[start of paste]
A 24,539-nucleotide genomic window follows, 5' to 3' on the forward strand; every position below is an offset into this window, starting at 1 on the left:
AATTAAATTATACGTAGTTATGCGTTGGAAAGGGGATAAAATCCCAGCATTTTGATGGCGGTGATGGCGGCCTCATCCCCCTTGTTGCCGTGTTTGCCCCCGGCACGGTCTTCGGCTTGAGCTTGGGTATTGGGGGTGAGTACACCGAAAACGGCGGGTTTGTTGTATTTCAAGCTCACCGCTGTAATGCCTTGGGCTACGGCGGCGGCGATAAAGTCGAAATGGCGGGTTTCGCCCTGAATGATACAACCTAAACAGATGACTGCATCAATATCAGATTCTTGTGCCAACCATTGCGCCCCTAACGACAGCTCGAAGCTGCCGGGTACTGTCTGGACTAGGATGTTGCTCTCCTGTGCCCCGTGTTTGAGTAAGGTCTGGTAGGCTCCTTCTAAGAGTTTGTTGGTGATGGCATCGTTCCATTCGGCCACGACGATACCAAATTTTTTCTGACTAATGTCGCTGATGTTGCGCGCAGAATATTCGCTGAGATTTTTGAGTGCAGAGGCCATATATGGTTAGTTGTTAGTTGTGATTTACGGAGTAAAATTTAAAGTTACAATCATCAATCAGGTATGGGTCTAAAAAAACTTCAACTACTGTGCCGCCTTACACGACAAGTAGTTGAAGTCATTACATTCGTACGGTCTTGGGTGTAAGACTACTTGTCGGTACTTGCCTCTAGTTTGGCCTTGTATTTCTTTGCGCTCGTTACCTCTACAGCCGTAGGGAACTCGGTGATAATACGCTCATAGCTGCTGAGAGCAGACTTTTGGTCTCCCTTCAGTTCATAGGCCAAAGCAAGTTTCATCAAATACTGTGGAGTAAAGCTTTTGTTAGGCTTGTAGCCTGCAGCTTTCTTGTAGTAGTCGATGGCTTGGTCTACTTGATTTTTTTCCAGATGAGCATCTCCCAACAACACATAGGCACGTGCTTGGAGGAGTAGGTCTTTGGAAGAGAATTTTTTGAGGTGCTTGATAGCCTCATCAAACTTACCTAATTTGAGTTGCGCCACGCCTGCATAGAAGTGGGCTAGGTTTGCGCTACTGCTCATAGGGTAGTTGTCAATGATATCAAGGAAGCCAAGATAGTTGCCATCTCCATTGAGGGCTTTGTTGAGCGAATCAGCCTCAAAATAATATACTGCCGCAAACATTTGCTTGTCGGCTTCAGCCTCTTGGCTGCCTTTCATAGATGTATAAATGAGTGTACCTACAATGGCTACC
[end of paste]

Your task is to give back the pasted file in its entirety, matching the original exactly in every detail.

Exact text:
A 24,539-nucleotide genomic window follows, 5' to 3' on the forward strand; every position below is an offset into this window, starting at 1 on the left:
AATTAAATTATACGTAGTTATGCGTTGGAAAGGGGATAAAATCCCAGCATTTTGATGGCGGTGATGGCGGCCTCATCCCCCTTGTTGCCGTGTTTGCCCCCGGCACGGTCTTCGGCTTGAGCTTGGGTATTGGGGGTGAGTACACCGAAAACGGCGGGTTTGTTGTATTTCAAGCTCACCGCTGTAATGCCTTGGGCTACGGCGGCGGCGATAAAGTCGAAATGGCGGGTTTCGCCCTGAATGATACAACCTAAACAGATGACTGCATCAATATCAGATTCTTGTGCCAACCATTGCGCCCCTAACGACAGCTCGAAGCTGCCGGGTACTGTCTGGACTAGGATGTTGCTCTCCTGTGCCCCGTGTTTGAGTAAGGTCTGGTAGGCTCCTTCTAAGAGTTTGTTGGTGATGGCATCGTTCCATTCGGCCACGACGATACCAAATTTTTTCTGACTAATGTCGCTGATGTTGCGCGCAGAATATTCGCTGAGATTTTTGAGTGCAGAGGCCATATATGGTTAGTTGTTAGTTGTGATTTACGGAGTAAAATTTAAAGTTACAATCATCAATCAGGTATGGGTCTAAAAAAACTTCAACTACTGTGCCGCCTTACACGACAAGTAGTTGAAGTCATTACATTCGTACGGTCTTGGGTGTAAGACTACTTGTCGGTACTTGCCTCTAGTTTGGCCTTGTATTTCTTTGCGCTCGTTACCTCTACAGCCGTAGGGAACTCGGTGATAATACGCTCATAGCTGCTGAGAGCAGACTTTTGGTCTCCCTTCAGTTCATAGGCCAAAGCAAGTTTCATCAAATACTGTGGAGTAAAGCTTTTGTTAGGCTTGTAGCCTGCAGCTTTCTTGTAGTAGTCGATGGCTTGGTCTACTTGATTTTTTTCCAGATGAGCATCTCCCAACAACACATAGGCACGTGCTTGGAGGAGTAGGTCTTTGGAAGAGAATTTTTTGAGGTGCTTGATAGCCTCATCAAACTTACCTAATTTGAGTTGCGCCACGCCTGCATAGAAGTGGGCTAGGTTTGCGCTACTGCTCATAGGGTAGTTGTCAATGATATCAAGGAAGCCAAGATAGTTGCCATCTCCATTGAGGGCTTTGTTGAGCGAATCAGCCTCAAAATAATATACTGCCGCAAACATTTGCTTGTCGGCTTCAGCCTCTTGGCTGCCTTTCATAGATGTATAAATGAGTGTACCTACAATGGCTACC